10-year-old battling brain cancer named honorary Texas officer
What Kyle Murray lacks in age he more than makes up for in courage
By Valerie Wigglesworth
The Dallas Morning News
FRISCO, Texas — Frisco's newest police officer is only 10 years old.
But what Kyle Murray lacks in age he more than makes up for in courage.
Kyle was diagnosed at age 3 with brain cancer. He underwent chemotherapy and radiation for the medulloblastoma. For five years, he was cancer-free. Last July, Kyle developed a secondary form of brain cancer called anaplastic astrocytoma.
It's a radiation-induced cancer, said his mother, Elizabeth Murray of Frisco. "We've stopped treatment because it wasn't really helping," she said. "The treatment was more damaging than the cancer itself."
On Thursday, as police and fire were honored around the country on the anniversary of 9/11, Frisco's first responders honored Kyle.
He wore a custom-made police uniform with his name stitched over the right front pocket. A squad car picked him and his family up at a friend's home. They received a motorcade escort to the police station.
There, Police Chief John Bruce issued the oath to the honorary officer. Kyle was overwhelmed by the large crowd of uniformed officers, detectives and other staff who turned out for his swearing-in ceremony. He received a standing ovation.
The chief issued him badge No. 173.
"It's pretty cool that he got sworn in as an officer," his 15-year-old brother, Campbell, said.
Kyle got a brief tour and a look at the SWAT vehicle. The motorcade, with lights flashing, then escorted Kyle to Frisco's Central Fire Station. The whiteboard in the firehouse kitchen listed Kyle as one of the two firefighters on Engine 1 of the B shift.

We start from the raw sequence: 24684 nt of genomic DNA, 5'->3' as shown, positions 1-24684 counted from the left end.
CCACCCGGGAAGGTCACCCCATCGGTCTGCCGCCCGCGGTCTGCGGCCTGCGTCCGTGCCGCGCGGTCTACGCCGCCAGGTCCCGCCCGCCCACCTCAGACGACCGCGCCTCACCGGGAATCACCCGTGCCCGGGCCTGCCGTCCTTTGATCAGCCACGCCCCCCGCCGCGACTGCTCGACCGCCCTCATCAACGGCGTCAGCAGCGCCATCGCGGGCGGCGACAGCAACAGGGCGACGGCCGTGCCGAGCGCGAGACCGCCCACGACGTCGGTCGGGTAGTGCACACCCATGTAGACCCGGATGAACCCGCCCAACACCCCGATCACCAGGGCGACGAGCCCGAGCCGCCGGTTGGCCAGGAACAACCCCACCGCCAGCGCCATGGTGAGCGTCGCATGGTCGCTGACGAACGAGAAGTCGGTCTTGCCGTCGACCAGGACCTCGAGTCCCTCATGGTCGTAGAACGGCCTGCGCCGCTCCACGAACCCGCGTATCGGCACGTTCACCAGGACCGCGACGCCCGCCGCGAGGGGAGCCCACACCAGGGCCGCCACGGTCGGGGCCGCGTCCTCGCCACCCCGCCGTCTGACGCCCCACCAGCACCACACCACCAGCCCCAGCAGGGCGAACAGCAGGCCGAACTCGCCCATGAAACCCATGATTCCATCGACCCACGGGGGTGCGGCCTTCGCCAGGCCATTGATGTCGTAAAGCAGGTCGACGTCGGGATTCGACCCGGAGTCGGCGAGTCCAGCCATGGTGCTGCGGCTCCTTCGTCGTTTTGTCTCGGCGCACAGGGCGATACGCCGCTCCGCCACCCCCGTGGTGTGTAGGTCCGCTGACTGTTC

Kyle also visited Frisco Fire Safety Town for the first time. The mini-town hosts safety classes and other children's programming. At the town's mini fire station, Fire Chief Mark Piland presented Kyle with his own custom-made fire uniform and badge.
Countless volunteers had a hand in Kyle's special day.
Hilton Butler, who worked his last day as a crisis negotiator for Frisco police on Thursday, met Kyle and his family through his nonprofit, the Butler Family Foundation. The foundation trains multipurpose service dogs for people with disabilities. Butler connected the family with the police department.
Kyle's family said they were trying to introduce him to different occupations.
"He's a very service-oriented person," his mother said, adding that police officer is just the kind of job she could see him doing. But Kyle doesn't have much time left, she said.
"He deserves to be a police officer because that's how brave he is," Bruce said.
The community support has been wonderful, said Kyle's dad, Chad Murray. "You don't ever think this many people care," he said. "He's going to be talking about it for months."
As Kyle was leaving, police Sgt. Brad Merritt invited him to come back and visit the police station and the fire house anytime.
"You're one of us now," he said.
Copyright 2014 The Dallas Morning News